With a common center at point *D* the radius of the lower breadth arcs is 7½ ft, which is equal to ½ the beam (*DC* = *DC'* = 7½ ft = 1/2 the beam). If a larger radius were chosen the midship section would be fuller, while a smaller radius would result in a finer section. From the maximum beam points the lower breadth arcs (with point *D* as the center and a radius of 7½ ft) are swung with a compass downwards to points *G* and *G'* that lie on the diagonals *DB* and *DB'* (Figure 27b). These diagonals, unlike the surmark diagonals, are simply temporary construction lines created as a preliminary step to aid in drawing the midship section (Figure 27a).

A few additional preliminary steps have to be taken before being able to draw the floor arc. First, it is necessary to divide each of the rectangles, *ABCD* and *AB'C'D*, on either side of the centerline, *AD*, in half with the vertical lines *HI* and *H'I'*. Note that the distances *AH* and *AH'* are equal to 1/4 the total beam and the distance from point *H* to *H'* is equal to half the beam (Figure 27c). Next, a parallel line, *FF'*, is drawn 3 inches up from the baseline *BB'*. This line crosses the centerline *AD* at point *E*, thus *BF* = *AE* = *B'F'* = 3 inches (Figure 27c). The line *FF'* intersects the lines *HI* and *H'I'* at points *J* and *J'*. The width between *JJ'* is the same as that between *HH'*, which as was noted above equals ½ the beam. In this particular case this distance is the width of the floor at the midship frame.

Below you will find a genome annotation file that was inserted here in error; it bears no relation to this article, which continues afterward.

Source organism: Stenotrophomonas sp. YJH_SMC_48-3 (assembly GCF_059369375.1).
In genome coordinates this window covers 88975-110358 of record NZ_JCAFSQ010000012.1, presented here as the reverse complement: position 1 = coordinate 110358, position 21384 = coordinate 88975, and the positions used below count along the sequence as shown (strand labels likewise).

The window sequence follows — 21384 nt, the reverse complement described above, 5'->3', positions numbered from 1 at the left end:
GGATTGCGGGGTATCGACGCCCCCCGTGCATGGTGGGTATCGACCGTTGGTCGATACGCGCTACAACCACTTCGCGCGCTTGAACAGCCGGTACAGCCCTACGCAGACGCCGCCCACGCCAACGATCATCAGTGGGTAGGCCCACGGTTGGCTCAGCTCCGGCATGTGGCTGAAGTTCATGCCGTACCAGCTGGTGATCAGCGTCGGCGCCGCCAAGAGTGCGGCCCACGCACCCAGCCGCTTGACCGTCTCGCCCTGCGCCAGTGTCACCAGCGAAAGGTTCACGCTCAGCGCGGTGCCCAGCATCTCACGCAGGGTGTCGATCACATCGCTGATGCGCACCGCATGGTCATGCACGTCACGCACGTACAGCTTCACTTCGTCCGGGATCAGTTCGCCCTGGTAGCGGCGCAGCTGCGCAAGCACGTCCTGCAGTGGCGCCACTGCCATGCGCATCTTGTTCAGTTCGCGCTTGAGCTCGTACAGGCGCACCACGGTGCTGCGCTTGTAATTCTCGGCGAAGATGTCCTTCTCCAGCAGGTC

Finally, in order to draw the floor arcs, using a compass successively set to various widths one must "discover", through trial and error, points *K* and *K'* on the diagonals *DB* and *DB'* that will serve as center points for arcs, with a radius of *KG* = *K'G'*, that will intersect line *FF'* at points *J* and *J'*. There will be only one radius measurement that will allow the drawing of arcs *GJ* and *G'J'* (Figure 27d). The center of the floor arc, *K*, is located on the same line, *DG*, as the center for the breadth arc, *D*. Therefore these arcs are tangent where they touch at point *G*. Only with the center point at *K*, "discovered" by trial and error, would an arc drawn from point *G* intersect line *IH* at point *J*. This procedure of "discovering" a center point for a tangent arc given another predetermined point off that line is common in French ship design (e.g., Duhamel 1758:209).

To complete the lower midship section, the floor arcs must be joined to the edges of the centerline timbers. Once again, a few preparatory steps are needed. The vertical lines *LM* and *L'M'* are drawn 4 inches to either side of the centerline *AD* (Figure 27e). These lines represent the sides of the centerline timbers—the stem, keel, and sternpost. Then from points *L* and *L'* the straight lines *LN* and *L'N'* are drawn tangent to the arcs *GJ* and *G'J'* (Figure 27e). Since the floor arcs are joined to points *L* and *L'* with tangent lines, on the actual frame contour these arcs only extend to points *N* and *N'*, which are slightly higher up on the arcs than the points *J* and *J'* (Figure 27e). NEXT

© 2014 TARAS PEVNY

REF: tangencypress.com/essay/1/page/19

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